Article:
Nova Scotia

Pacific West deal removes 95,500 hectares for protection

If Pacific West restarts the Port Hawkesbury mill formerly owned by NewPage, it does so with a guaranteed wood supply from 522,000 hectares of Crown land in Nova Scotia's seven eastern counties.

Company is guaranteed 522,000 hectares of Crown land

If Pacific West restarts the Port Hawkesbury mill formerly owned by NewPage, which it says it hopes to do next month, it does so with a guaranteed wood supply from 522,000 hectares of Crown land in Nova Scotia's seven eastern counties.

A total of 95,500 hectares have been removed from the old NewPage lease. Those lands will be up for protected area designation.

The Nova Scotia government has also agreed to buy about 20,840 hectares of land from NewPage Port Hawkesbury for $20 million. That money would go to the mill's creditors.

The Ecology Action Centre's Matt Miller says the new lease is an improvement. (CBC)

The draft agreement between Pacific West and the Dexter government is for a 20-year term, with an optional 10-year renewal.

"It's a major improvement for Nova Scotia. The other land uses are now under the authority and control of the province," said Julie Towers of the provincial Department of Natural Resources.

"We don't have to go through the forest company if you're trying to do a wind tower or blueberry lease; that comes directly through the province. This is a licence that speaks to the responsibilities around forest management."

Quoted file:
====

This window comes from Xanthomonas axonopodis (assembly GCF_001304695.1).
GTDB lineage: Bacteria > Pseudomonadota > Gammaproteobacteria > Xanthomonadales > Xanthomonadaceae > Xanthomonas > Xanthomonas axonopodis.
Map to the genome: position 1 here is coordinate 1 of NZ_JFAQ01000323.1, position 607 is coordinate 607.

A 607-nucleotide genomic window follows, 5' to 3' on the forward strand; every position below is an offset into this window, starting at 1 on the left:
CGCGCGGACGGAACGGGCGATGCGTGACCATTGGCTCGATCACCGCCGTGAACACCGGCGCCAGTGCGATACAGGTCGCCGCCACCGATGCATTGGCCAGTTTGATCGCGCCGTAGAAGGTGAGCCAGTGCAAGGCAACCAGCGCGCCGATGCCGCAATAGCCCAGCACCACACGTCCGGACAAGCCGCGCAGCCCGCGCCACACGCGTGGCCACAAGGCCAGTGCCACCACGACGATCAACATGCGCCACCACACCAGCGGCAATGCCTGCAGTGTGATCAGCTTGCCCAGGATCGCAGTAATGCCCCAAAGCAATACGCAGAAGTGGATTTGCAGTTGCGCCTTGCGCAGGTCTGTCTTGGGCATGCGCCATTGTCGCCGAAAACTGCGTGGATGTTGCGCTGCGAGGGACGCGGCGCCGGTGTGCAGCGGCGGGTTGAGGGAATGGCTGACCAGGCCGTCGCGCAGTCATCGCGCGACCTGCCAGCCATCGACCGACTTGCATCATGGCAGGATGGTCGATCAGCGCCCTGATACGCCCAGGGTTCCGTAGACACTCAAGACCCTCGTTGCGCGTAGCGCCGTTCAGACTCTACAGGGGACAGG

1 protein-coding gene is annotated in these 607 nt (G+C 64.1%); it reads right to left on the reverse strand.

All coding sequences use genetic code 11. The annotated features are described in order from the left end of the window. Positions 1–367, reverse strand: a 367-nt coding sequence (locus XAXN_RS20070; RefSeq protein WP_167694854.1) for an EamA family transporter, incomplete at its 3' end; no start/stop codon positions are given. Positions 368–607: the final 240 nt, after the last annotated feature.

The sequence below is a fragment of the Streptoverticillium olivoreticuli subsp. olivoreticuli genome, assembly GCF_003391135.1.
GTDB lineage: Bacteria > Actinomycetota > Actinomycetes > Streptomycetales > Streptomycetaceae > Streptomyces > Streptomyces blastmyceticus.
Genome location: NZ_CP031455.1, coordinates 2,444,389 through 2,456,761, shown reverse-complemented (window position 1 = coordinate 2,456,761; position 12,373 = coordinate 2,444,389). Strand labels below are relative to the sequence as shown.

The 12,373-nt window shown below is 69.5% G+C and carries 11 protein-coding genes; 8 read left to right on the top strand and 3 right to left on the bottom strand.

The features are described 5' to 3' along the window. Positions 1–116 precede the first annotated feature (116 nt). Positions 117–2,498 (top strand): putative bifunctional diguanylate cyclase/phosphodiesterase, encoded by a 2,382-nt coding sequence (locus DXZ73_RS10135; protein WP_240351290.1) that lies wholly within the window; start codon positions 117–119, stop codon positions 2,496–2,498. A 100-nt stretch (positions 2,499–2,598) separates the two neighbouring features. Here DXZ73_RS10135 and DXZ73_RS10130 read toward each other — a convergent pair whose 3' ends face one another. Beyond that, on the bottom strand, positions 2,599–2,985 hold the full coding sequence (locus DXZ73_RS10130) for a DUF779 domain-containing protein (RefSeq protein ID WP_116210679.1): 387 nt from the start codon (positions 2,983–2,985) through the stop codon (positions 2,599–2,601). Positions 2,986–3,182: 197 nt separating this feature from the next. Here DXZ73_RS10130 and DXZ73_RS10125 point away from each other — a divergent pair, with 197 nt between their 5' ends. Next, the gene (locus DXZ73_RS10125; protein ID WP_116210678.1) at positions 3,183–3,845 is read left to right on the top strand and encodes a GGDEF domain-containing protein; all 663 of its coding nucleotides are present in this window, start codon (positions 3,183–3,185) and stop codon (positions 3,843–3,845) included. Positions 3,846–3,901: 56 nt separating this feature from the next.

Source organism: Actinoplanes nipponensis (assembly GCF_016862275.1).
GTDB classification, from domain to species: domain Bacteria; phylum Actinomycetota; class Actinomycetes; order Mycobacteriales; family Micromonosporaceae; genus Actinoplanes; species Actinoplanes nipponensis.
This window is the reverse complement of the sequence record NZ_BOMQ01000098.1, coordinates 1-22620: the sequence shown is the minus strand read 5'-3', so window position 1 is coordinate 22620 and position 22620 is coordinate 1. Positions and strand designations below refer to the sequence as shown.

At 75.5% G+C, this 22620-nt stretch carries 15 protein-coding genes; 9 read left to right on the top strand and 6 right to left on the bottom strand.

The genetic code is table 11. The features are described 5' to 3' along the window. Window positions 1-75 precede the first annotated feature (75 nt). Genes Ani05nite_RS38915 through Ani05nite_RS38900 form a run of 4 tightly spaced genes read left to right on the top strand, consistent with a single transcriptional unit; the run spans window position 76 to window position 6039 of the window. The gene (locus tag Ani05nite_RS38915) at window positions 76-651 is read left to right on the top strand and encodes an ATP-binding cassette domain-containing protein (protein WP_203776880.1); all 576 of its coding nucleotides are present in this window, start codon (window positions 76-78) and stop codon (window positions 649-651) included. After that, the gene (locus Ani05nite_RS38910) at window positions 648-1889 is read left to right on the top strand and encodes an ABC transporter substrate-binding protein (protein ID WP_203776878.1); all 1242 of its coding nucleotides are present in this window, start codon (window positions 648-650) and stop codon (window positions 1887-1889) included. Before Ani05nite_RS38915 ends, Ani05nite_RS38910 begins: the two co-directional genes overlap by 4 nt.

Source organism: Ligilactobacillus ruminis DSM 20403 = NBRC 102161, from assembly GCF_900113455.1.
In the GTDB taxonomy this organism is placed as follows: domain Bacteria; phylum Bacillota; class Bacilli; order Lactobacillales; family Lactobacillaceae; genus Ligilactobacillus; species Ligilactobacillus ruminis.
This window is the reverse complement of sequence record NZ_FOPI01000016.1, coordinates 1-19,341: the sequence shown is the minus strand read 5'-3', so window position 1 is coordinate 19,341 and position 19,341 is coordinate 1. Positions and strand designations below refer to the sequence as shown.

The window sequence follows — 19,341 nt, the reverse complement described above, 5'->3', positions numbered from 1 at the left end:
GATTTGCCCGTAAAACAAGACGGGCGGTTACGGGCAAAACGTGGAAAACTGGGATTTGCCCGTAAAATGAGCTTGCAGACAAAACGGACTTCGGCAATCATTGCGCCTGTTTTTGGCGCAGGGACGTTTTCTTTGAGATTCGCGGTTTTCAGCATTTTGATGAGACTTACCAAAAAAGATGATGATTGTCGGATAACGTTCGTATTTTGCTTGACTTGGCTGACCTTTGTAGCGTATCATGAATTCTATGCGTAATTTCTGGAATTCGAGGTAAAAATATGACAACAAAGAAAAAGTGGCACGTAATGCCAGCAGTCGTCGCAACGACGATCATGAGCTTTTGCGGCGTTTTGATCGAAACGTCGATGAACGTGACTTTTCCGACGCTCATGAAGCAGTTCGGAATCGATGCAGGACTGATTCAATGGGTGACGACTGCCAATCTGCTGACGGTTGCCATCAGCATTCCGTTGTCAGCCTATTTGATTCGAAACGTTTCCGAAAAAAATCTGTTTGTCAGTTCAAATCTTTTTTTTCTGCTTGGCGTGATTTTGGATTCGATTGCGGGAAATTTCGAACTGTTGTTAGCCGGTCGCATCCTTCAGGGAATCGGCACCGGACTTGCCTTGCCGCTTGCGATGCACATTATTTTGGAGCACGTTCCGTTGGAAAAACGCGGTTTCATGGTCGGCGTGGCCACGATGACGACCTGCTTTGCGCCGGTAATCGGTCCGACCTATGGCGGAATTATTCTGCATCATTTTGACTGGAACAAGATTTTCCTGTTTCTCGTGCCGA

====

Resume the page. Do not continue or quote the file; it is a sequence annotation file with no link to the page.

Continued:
The deal replaces a 50-year lease with multiple previous owners.

Harvesting will now have to meet Forest Stewardship Council standards, which are intended to guarantee sustainable forestry practices.

The provincial royalty on pulpwood will increase by $600,000 annually, more than 21 per cent.

"The stakes are huge; I mean, we're talking about 11 per cent of the landmass of the province, almost half the Crown land we own," said Matt Miller of the Ecology Action Centre.

"On first glance, we're happy with a lot of the elements that have been included in the lease — things like removing the eventual protected areas so we don't have to buy them back, FSC certification, commitments to the public and First Nations."

Pacific West maintains management control of the land, but five sawmills from Pictou to Cape Breton are getting access to hardwood.

The province will have the right to intervene in case of dispute.

The actual terms and conditions of the deal will not be released until the mill reopens.

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